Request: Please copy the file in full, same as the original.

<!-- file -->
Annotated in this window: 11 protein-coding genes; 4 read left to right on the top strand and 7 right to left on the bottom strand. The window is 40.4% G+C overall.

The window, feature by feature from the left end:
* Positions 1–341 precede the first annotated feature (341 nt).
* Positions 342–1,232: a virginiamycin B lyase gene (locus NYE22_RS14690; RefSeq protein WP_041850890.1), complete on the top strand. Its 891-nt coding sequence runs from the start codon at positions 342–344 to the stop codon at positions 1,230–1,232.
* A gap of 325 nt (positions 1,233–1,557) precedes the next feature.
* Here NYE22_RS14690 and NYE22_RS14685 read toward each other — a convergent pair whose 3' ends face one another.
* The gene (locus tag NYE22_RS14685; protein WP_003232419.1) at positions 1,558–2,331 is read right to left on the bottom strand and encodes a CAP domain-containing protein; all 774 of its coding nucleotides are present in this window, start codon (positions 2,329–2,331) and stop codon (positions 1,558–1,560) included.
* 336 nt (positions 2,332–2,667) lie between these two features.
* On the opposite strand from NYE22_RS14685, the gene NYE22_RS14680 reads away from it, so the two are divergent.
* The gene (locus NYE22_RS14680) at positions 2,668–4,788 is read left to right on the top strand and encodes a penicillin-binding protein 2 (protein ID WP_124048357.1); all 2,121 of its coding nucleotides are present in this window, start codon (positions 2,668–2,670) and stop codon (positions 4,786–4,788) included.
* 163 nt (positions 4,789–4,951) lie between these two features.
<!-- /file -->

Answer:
Annotated in this window: 11 protein-coding genes; 4 read left to right on the top strand and 7 right to left on the bottom strand. The window is 40.4% G+C overall.

The window, feature by feature from the left end:
* Positions 1–341 precede the first annotated feature (341 nt).
* Positions 342–1,232: a virginiamycin B lyase gene (locus NYE22_RS14690; RefSeq protein WP_041850890.1), complete on the top strand. Its 891-nt coding sequence runs from the start codon at positions 342–344 to the stop codon at positions 1,230–1,232.
* A gap of 325 nt (positions 1,233–1,557) precedes the next feature.
* Here NYE22_RS14690 and NYE22_RS14685 read toward each other — a convergent pair whose 3' ends face one another.
* The gene (locus tag NYE22_RS14685; protein WP_003232419.1) at positions 1,558–2,331 is read right to left on the bottom strand and encodes a CAP domain-containing protein; all 774 of its coding nucleotides are present in this window, start codon (positions 2,329–2,331) and stop codon (positions 1,558–1,560) included.
* 336 nt (positions 2,332–2,667) lie between these two features.
* On the opposite strand from NYE22_RS14685, the gene NYE22_RS14680 reads away from it, so the two are divergent.
* The gene (locus NYE22_RS14680) at positions 2,668–4,788 is read left to right on the top strand and encodes a penicillin-binding protein 2 (protein ID WP_124048357.1); all 2,121 of its coding nucleotides are present in this window, start codon (positions 2,668–2,670) and stop codon (positions 4,786–4,788) included.
* 163 nt (positions 4,789–4,951) lie between these two features.